Corrections or additions?
This review by Joan Crespi was prepared for the November 15, 2000 edition of U.S. 1 Newspaper. All rights reserved.
Review: `Swingtime Canteen’
For seniors (a.k.a. "the greatest generation")
"Swingtime Canteen" is a welcome trip down memory lane. And
more. For later generations it offers stirring entertainment and a
glimpse into the past, to a time before rock or rap, when swing was
the popular music. And not just because swing dancing is the current
craze for American teens. The opening night audience included one
party celebrating an 80th birthday and a pair of twins celebrating
"Swingtime Canteen," playing Fridays through Sundays at
Off-Broadstreet Theater, through December 9, is set in World War II,
when movie stars and others entertained the troops. Canteens were
set up for servicemen here and abroad, where hostesses served food
— here one of the actors descends into the audience (we become
an audience of servicemen) with a plate of cookies — and danced
with the servicemen. In this show, directed and designed by Robert
Thick, while some songs are choreographed, it is the songs — 32
of them — that make the show.
The scene is an airplane hanger in London festooned with bunting for
the troop show. A bomber, drawn onto the backdrop, has a
wing protruding onto the stage, its strut resting on a realistic
bomber tire. Above and behind the wing is the live five-piece
directed by pianist Edward McCall. Comprised of both men and women,
all wear men’s wartime khaki uniforms.
"Swingtime Canteen" opened Off-Broadway in 1995, played for
over 300 performances, then was produced around the nation and in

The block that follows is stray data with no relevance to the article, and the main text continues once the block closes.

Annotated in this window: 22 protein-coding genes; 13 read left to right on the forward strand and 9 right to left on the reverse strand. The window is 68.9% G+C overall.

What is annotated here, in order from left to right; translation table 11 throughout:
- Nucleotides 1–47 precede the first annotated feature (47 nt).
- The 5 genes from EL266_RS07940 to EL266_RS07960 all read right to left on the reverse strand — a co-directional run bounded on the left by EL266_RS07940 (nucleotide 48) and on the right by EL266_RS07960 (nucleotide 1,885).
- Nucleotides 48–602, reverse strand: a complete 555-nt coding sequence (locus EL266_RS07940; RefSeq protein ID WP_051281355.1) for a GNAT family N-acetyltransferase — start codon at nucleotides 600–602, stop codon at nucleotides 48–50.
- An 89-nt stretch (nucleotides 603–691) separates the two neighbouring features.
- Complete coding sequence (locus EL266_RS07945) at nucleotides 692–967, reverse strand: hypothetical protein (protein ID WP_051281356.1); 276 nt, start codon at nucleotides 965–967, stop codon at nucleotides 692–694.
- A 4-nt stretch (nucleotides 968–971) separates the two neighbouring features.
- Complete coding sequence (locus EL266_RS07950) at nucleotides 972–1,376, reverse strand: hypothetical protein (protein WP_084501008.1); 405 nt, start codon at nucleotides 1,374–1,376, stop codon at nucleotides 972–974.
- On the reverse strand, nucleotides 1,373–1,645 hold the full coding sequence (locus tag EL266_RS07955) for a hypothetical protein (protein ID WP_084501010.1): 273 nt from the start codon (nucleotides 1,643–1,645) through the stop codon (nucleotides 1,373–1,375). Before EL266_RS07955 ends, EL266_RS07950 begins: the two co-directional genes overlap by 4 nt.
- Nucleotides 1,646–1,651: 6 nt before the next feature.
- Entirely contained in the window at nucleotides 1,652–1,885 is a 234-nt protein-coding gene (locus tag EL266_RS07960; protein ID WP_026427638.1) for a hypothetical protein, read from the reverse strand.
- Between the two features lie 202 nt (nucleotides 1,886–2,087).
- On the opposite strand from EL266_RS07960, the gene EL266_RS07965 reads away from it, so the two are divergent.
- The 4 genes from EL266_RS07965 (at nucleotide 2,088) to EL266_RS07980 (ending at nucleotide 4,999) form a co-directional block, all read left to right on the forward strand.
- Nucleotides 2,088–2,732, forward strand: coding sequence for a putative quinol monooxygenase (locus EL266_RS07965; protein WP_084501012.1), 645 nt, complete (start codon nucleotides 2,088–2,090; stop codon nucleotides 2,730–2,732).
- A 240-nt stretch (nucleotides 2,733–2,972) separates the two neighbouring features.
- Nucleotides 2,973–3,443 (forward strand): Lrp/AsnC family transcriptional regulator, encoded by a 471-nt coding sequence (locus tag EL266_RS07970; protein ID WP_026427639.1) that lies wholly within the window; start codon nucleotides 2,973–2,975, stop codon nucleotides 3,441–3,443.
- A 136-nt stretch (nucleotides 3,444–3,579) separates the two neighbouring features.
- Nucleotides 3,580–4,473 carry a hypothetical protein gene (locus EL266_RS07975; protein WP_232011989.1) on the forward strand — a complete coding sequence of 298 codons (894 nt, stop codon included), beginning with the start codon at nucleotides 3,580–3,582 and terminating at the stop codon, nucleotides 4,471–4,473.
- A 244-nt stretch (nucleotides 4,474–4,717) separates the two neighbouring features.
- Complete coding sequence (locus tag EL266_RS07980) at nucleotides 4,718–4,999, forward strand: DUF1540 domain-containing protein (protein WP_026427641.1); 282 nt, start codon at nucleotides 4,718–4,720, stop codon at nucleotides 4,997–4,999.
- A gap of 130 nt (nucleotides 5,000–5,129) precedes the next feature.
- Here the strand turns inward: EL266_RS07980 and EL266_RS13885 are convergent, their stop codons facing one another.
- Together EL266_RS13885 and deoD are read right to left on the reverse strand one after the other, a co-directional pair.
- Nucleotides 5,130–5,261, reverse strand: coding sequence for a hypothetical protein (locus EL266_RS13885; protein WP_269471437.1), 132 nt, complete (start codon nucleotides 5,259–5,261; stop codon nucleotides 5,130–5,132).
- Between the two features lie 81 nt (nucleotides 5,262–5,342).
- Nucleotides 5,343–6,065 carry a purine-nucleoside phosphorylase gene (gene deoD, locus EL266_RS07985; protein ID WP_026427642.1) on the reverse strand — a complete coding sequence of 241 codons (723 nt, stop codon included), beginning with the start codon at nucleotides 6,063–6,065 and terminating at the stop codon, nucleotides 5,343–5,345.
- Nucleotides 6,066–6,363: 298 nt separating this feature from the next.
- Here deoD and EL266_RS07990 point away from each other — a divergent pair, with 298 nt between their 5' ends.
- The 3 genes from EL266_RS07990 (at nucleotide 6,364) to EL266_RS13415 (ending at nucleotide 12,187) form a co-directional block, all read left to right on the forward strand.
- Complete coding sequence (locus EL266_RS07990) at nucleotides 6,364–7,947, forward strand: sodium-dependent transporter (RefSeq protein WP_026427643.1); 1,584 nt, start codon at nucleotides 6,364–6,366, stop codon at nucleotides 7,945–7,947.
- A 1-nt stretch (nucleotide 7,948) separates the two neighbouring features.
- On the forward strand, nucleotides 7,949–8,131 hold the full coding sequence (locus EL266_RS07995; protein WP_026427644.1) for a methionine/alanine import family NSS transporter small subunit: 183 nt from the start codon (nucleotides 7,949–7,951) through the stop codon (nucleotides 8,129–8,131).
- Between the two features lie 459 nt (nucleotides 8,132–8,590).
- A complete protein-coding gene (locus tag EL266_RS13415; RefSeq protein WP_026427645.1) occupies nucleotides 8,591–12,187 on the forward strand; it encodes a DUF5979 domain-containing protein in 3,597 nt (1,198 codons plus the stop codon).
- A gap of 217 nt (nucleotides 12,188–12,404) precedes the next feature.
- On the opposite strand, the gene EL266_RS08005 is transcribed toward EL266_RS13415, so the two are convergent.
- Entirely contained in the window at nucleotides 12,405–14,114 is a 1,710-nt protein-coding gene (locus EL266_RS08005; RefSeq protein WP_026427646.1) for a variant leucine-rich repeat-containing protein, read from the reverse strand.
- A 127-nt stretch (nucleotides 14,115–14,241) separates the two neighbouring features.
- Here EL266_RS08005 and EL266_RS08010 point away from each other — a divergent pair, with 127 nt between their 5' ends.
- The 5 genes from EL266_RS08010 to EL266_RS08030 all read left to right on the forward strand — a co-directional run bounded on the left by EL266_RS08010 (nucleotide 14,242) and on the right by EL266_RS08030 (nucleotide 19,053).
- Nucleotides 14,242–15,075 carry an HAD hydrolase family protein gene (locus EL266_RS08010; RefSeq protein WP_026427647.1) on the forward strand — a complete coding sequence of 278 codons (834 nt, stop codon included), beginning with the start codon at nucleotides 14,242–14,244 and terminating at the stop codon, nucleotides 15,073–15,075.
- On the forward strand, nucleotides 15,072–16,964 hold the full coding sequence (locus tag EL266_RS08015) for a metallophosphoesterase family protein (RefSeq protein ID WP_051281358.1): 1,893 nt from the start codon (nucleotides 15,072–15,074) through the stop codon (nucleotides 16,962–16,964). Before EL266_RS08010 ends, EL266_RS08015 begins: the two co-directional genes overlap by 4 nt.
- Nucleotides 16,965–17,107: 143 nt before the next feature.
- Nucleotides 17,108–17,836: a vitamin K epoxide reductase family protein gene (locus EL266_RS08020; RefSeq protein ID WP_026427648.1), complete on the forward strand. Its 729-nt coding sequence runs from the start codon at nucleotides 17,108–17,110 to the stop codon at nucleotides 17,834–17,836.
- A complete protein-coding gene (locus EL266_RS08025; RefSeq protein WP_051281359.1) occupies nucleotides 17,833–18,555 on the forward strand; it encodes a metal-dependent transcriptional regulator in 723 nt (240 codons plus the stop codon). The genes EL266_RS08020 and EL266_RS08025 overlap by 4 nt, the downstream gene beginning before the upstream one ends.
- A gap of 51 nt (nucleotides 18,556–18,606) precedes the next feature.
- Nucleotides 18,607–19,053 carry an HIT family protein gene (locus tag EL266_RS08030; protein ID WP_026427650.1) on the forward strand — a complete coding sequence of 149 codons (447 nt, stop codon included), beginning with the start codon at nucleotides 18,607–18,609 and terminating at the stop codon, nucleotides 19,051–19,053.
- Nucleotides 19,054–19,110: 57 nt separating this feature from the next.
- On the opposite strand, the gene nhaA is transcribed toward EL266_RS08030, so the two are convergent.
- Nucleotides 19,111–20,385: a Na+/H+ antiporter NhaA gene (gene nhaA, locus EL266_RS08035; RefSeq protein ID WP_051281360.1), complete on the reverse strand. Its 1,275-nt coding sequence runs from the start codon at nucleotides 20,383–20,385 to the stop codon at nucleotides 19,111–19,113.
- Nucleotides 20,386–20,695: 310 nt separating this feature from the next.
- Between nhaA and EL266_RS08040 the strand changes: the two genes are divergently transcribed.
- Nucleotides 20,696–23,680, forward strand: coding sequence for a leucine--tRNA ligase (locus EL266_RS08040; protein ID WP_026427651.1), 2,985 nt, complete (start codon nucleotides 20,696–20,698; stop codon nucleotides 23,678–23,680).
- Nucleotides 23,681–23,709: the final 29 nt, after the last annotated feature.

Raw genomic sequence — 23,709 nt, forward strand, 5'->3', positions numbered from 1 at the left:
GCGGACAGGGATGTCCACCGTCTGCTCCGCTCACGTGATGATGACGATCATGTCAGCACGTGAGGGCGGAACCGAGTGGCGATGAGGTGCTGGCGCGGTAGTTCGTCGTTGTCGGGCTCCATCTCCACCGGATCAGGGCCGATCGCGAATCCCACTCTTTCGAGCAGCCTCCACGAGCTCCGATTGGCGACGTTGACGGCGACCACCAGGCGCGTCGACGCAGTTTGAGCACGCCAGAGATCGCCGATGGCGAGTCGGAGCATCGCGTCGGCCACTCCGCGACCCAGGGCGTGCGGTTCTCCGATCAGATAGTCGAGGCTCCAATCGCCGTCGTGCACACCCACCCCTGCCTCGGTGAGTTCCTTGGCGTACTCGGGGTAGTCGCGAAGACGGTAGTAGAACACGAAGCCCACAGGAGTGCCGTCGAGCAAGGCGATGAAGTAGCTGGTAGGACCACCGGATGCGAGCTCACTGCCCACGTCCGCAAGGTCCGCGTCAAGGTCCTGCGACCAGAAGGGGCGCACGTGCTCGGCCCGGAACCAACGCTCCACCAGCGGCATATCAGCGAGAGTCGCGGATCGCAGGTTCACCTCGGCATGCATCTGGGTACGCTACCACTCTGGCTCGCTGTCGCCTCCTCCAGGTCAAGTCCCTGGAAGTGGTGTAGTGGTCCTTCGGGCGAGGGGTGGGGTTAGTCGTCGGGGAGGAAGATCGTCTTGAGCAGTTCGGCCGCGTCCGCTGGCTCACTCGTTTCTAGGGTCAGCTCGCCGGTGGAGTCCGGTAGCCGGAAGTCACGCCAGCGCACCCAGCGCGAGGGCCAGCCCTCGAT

London. In New York Maxene Andrews, one of the three famous singing
Andrews Sisters, made a cameo appearance as herself. The show also
featured Emily Loesser, whose father, Frank, wrote several of the
show’s songs including "I Don’t Want to Walk Without You"
and "Praise the Lord and Pass the Ammunition."
This is not a musical so much as a revue; its book, by Linda Thorsen
Bond, William Repicci, and Charles Busch, is so slight as to be almost
nonexistent. In Act I the characters are sketchily established and
the songs are held together by the actors’ sniping, funny wisecracks.
The fictional ensemble of five is led by Marian Ames (Peggy Waldron),
a movie star with five flops and a failing career, who is fond of
dropping names of "her friends," movie stars of the time —
e.g. Veronica Lake, Joan Crawford, and Lana Turner. (In fact Waldron’s
mother was with the USO during World War II, entertaining troops in
the U.S. and abroad as a solo tap dancer.)
Julie Thick, the play’s choreographer and co-producer, says she cast
the show on voices, but she has succeeded in finding singers who can
also dance. And she captures not only the dance steps, but the
accompanying stylized arm and hand gestures of the period.
Others in the company are Jo Sterling (Suzanne Houston), the tomboy
and Marian’s stand-in, Lilly McBain (Marla Endick) "our glamour
girl" and "a testimonial to the art of make-up," Topeka
(Lynnea Fuccille) from "the other side of the tracks," and